Village Escapes Liability for Sex Abuse By Chief

On May 7, 2010, the US Court of Appeals for the 7th Circuit ruled that a fire department would not be held liable for sexual abuse committed by a former fire chief. The suit was one of two brought by a former cadet at the Village of Thornton, Illinois  Fire Department alleging that Fire Chief John Klaczak physically and sexually abused him in 2001.  Chief Klaczak was fired in July, 2002, and pled guilty to sexual abuse charges in 2005.

Former Cadet Steven Wragg filed one suit in Illinois state court alleging assault, intentional infliction of severe emotional distress, and negligence by town officials for not investigating previous allegations about Chief Klaczak’s behavior, which included hosting alcohol and drug parties that cadets attended, and rumors of inappropriate behavior. The second case was brought in Federal court alleging a constitutional violation of Wragg’s substantive due process rights under color of law (42 USC §1983), claiming that town leaders failure to act constituted deliberate indifference. The US District Court of the Northern District of Illinois ruled in favor of the Village, and Wragg appealed to the 7th Circuit.

In reaching its conclusions that the Village was not liable, the 7th Circuit  found that “Wragg presents no evidence from which a reasonable jury could find that either the board of trustees or [Village President] Swan knew that maintaining Klaczak in employment would pose a “substantial risk” of a constitutional violation”.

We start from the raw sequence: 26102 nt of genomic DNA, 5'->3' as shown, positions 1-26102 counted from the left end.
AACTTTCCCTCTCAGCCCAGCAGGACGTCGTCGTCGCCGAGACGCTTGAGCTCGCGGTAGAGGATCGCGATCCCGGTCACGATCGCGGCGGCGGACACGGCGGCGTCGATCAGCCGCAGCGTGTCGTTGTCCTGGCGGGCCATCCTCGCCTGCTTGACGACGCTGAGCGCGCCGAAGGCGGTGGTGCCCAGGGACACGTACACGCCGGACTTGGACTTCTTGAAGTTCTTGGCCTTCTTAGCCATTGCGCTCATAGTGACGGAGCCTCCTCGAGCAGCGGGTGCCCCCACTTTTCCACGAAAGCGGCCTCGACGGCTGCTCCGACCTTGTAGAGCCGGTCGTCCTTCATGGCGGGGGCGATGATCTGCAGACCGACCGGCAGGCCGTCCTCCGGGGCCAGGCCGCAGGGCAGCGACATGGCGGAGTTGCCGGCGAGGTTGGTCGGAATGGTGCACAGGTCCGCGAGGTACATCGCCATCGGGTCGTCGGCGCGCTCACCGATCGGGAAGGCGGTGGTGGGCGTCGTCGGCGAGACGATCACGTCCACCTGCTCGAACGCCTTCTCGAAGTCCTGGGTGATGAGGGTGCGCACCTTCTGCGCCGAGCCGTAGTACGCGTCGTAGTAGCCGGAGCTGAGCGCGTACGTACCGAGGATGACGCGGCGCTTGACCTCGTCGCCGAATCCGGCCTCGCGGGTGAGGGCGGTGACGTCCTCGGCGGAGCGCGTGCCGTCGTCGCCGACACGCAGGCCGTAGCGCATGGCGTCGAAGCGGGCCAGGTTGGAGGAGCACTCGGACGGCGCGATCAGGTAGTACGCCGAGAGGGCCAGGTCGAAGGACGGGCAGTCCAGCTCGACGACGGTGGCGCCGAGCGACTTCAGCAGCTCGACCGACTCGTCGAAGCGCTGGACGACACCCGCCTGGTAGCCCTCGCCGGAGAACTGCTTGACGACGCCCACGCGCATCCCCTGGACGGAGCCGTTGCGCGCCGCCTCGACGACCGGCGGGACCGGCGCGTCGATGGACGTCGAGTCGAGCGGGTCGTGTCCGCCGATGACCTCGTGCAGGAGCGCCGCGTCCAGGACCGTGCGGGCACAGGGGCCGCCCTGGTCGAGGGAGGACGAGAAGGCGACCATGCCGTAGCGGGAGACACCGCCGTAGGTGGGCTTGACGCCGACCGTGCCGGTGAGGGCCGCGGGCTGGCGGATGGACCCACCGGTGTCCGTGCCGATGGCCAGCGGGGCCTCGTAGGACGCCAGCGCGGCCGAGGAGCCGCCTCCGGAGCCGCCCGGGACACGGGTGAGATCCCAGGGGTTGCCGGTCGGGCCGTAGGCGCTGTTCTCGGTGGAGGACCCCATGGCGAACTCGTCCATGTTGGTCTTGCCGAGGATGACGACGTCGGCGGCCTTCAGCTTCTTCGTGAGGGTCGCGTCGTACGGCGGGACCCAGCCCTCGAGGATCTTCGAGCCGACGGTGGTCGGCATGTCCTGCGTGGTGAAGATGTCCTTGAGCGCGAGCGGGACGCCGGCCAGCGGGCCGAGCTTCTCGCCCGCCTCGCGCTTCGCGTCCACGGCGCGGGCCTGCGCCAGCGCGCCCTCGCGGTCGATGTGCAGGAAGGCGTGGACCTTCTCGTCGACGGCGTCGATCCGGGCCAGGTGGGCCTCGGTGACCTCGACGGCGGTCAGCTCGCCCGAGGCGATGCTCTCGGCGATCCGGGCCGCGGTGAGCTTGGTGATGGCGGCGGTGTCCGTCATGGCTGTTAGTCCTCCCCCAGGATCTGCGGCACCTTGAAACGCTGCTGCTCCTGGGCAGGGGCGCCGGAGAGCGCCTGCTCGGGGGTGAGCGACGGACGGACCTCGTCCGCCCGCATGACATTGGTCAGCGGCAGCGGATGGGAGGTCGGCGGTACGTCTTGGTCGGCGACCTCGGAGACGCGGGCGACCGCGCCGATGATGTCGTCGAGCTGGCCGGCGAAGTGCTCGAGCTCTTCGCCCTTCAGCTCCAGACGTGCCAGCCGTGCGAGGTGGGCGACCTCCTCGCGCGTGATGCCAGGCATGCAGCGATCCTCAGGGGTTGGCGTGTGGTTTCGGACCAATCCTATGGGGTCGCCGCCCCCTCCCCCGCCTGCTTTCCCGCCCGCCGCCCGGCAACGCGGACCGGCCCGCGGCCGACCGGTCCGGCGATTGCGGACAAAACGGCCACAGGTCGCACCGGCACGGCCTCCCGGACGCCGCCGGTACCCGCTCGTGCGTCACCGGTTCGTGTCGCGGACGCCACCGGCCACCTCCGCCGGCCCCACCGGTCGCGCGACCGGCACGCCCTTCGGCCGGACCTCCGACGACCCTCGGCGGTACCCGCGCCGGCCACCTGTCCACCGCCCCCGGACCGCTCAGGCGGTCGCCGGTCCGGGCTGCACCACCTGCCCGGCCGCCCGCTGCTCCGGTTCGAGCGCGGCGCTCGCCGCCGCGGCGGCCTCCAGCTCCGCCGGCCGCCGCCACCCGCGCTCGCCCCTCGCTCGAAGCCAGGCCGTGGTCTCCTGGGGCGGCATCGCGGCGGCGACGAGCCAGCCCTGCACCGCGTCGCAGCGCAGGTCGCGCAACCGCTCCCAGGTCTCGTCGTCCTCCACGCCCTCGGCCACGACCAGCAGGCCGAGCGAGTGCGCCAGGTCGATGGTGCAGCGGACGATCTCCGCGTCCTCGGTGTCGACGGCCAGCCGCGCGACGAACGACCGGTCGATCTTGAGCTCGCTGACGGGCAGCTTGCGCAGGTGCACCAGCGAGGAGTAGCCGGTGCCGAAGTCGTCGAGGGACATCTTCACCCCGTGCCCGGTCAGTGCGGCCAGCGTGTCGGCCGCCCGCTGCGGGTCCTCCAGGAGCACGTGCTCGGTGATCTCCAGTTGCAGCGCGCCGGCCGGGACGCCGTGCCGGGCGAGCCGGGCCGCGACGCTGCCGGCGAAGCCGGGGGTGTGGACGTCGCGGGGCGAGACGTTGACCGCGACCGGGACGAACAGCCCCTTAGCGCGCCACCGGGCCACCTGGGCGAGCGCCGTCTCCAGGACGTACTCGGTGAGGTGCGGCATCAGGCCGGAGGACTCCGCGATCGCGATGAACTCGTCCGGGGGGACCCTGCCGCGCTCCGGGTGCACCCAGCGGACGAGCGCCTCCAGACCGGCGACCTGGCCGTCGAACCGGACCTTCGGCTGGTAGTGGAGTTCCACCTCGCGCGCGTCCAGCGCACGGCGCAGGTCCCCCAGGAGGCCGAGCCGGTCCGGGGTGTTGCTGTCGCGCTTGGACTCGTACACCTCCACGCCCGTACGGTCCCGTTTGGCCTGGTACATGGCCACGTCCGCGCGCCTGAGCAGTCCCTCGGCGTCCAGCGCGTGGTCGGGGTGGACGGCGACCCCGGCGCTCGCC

The entire decision can be downloaded here.  Download XM1A3E66  It provides a good review of the law related to the liability of a municipality under 42 USC §1983. More information about what fire departments can do to manage the risks associated with junior or cadet programs can be found in the February, 2010 issue of Firehouse Magazine in my article: How Old is Old Enough: Legal Considerations for Junior Firefighter Programs.

About Curt Varone

Curt Varone has over 40 years of fire service experience and 30 as a practicing attorney licensed in both Rhode Island and Maine. His background includes 29 years as a career firefighter in Providence (retiring as a Deputy Assistant Chief), as well as volunteer and paid on call experience. He is the author of two books: Legal Considerations for Fire and Emergency Services, (2006, 2nd ed. 2011, 3rd ed. 2014) and Fire Officer's Legal Handbook (2007), and is a contributing editor for Firehouse Magazine writing the Fire Law column.
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